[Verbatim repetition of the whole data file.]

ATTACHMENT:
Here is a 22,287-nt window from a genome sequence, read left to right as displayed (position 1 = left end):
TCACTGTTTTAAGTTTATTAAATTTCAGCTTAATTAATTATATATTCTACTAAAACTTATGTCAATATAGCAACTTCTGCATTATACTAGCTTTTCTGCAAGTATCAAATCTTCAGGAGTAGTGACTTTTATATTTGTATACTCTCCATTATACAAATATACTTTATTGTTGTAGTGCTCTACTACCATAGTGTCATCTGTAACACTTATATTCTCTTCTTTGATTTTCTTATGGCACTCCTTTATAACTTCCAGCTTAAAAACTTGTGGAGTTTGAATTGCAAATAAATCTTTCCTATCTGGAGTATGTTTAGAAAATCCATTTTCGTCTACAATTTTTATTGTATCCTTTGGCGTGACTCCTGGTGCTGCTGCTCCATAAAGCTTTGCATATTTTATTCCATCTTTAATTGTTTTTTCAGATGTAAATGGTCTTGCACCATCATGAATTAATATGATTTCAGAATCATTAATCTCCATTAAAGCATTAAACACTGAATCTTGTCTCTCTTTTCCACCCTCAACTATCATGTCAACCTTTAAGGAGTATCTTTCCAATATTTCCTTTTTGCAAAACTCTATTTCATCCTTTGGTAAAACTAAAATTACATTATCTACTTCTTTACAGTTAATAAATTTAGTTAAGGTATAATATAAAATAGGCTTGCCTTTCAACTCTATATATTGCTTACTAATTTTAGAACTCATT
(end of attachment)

Here is a 22,287-nt window from a genome sequence, read left to right as displayed (position 1 = left end):
TCACTGTTTTAAGTTTATTAAATTTCAGCTTAATTAATTATATATTCTACTAAAACTTATGTCAATATAGCAACTTCTGCATTATACTAGCTTTTCTGCAAGTATCAAATCTTCAGGAGTAGTGACTTTTATATTTGTATACTCTCCATTATACAAATATACTTTATTGTTGTAGTGCTCTACTACCATAGTGTCATCTGTAACACTTATATTCTCTTCTTTGATTTTCTTATGGCACTCCTTTATAACTTCCAGCTTAAAAACTTGTGGAGTTTGAATTGCAAATAAATCTTTCCTATCTGGAGTATGTTTAGAAAATCCATTTTCGTCTACAATTTTTATTGTATCCTTTGGCGTGACTCCTGGTGCTGCTGCTCCATAAAGCTTTGCATATTTTATTCCATCTTTAATTGTTTTTTCAGATGTAAATGGTCTTGCACCATCATGAATTAATATGATTTCAGAATCATTAATCTCCATTAAAGCATTAAACACTGAATCTTGTCTCTCTTTTCCACCCTCAACTATCATGTCAACCTTTAAGGAGTATCTTTCCAATATTTCCTTTTTGCAAAACTCTATTTCATCCTTTGGTAAAACTAAAATTACATTATCTACTTCTTTACAGTTAATAAATTTAGTTAAGGTATAATATAAAATAGGCTTGCCTTTCAACTCTATATATTGCTTACTAATTTTAGAACTCATT